In Vitro Comparison of Active and Passive Physiological Control Systems for Biventricular Assist Devices

Jo P. Pauls, Michael C. Stevens, Emma Schummy, Geoff Tansley, John F. Fraser, Daniel Timms, Shaun D. Gregory

Research output: Contribution to journalArticleResearchpeer-review

23 Citations (Scopus)


The low preload and high afterload sensitivities of rotary ventricular assist devices (VADs) may cause ventricular suction events or venous congestion. This is particularly problematic with rotary biventricular support (BiVAD), where the Starling response is diminished in both ventricles. Therefore, VADs may benefit from physiological control systems to prevent adverse events. This study compares active, passive and combined physiological controllers for rotary BiVAD support with constant speed mode. Systemic (SVR) and pulmonary (PVR) vascular resistance changes and exercise were simulated in a mock circulation loop to evaluate the capacity of each controller to prevent suction and congestion and increase exercise capacity. All controllers prevented suction and congestion at high levels of PVR (900 dynes s cm−5) and SVR (3000 dynes s cm−5), however these events occurred in constant speed mode. The controllers increased preload sensitivity (0.198–0.34 L min−1 mmHg−1) and reduced afterload sensitivity (0.0001–0.008 L min−1 mmHg−1) of the VADs when compared to constant speed mode (0.091 and 0.072 L min−1 mmHg−1 respectively). The active controller increased pump speeds (400–800 rpm) and pump flow by 2.8 L min−1 during exercise, thus increasing exercise capacity. By reducing suction and congestion and by increasing exercise capacity, the control systems presented in this study may help increase quality of life of VAD patients.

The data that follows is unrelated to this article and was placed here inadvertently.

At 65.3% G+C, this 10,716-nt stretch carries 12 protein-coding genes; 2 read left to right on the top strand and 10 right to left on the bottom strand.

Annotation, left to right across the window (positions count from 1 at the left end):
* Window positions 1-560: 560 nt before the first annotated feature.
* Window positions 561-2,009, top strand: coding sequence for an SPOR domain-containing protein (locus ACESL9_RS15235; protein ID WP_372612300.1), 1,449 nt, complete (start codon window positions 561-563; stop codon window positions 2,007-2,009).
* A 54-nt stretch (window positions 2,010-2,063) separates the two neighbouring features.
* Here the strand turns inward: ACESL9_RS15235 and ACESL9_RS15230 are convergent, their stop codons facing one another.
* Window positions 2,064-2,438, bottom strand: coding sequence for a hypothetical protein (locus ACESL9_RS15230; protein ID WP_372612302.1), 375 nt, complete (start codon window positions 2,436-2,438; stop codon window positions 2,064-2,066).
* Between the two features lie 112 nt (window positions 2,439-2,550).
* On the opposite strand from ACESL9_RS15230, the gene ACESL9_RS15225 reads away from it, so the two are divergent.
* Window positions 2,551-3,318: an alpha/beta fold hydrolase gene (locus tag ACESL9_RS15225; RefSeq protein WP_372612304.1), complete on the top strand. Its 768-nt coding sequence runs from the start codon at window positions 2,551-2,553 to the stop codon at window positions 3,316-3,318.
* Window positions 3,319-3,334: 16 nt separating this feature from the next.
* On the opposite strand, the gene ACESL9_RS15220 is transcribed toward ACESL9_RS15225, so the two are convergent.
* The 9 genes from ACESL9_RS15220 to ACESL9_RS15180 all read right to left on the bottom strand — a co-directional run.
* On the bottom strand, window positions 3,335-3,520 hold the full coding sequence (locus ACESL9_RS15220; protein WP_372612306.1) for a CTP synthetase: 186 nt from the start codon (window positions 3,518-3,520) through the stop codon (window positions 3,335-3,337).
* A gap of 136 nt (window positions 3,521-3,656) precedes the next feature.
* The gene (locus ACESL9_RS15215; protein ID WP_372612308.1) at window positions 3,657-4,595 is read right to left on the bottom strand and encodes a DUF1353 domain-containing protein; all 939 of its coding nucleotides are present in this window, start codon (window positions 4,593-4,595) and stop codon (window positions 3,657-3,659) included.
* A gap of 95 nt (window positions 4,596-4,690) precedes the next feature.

Original languageEnglish
Pages (from-to)1370-1380
Number of pages11
JournalAnnals of Biomedical Engineering
Issue number5
Publication statusPublished - 1 May 2016
Externally publishedYes


  • Active control
  • Passive control
  • Physiological control
  • Ventricular assist devices
  • Ventricular suction prevention

Cite this